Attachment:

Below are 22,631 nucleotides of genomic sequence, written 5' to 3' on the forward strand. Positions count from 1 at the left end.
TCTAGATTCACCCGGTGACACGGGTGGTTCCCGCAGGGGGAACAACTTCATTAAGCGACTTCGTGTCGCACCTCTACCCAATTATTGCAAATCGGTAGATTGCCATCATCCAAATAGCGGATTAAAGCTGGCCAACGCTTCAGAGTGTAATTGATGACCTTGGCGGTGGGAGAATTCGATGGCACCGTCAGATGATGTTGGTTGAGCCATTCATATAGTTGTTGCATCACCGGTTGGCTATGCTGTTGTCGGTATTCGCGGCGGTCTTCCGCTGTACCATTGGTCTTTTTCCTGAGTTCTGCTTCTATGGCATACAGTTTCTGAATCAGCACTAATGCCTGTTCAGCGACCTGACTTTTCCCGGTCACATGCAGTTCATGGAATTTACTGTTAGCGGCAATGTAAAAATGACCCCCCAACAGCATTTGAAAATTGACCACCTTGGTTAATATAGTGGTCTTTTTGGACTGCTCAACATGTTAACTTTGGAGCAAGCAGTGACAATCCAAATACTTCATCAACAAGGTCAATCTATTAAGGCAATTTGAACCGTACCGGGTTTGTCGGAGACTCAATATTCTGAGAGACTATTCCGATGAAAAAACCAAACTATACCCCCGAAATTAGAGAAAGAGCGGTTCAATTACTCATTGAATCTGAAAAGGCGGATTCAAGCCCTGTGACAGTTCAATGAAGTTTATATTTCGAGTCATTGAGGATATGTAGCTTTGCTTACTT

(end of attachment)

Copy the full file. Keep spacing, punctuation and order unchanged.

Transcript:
Below are 22,631 nucleotides of genomic sequence, written 5' to 3' on the forward strand. Positions count from 1 at the left end.
TCTAGATTCACCCGGTGACACGGGTGGTTCCCGCAGGGGGAACAACTTCATTAAGCGACTTCGTGTCGCACCTCTACCCAATTATTGCAAATCGGTAGATTGCCATCATCCAAATAGCGGATTAAAGCTGGCCAACGCTTCAGAGTGTAATTGATGACCTTGGCGGTGGGAGAATTCGATGGCACCGTCAGATGATGTTGGTTGAGCCATTCATATAGTTGTTGCATCACCGGTTGGCTATGCTGTTGTCGGTATTCGCGGCGGTCTTCCGCTGTACCATTGGTCTTTTTCCTGAGTTCTGCTTCTATGGCATACAGTTTCTGAATCAGCACTAATGCCTGTTCAGCGACCTGACTTTTCCCGGTCACATGCAGTTCATGGAATTTACTGTTAGCGGCAATGTAAAAATGACCCCCCAACAGCATTTGAAAATTGACCACCTTGGTTAATATAGTGGTCTTTTTGGACTGCTCAACATGTTAACTTTGGAGCAAGCAGTGACAATCCAAATACTTCATCAACAAGGTCAATCTATTAAGGCAATTTGAACCGTACCGGGTTTGTCGGAGACTCAATATTCTGAGAGACTATTCCGATGAAAAAACCAAACTATACCCCCGAAATTAGAGAAAGAGCGGTTCAATTACTCATTGAATCTGAAAAGGCGGATTCAAGCCCTGTGACAGTTCAATGAAGTTTATATTTCGAGTCATTGAGGATATGTAGCTTTGCTTACTT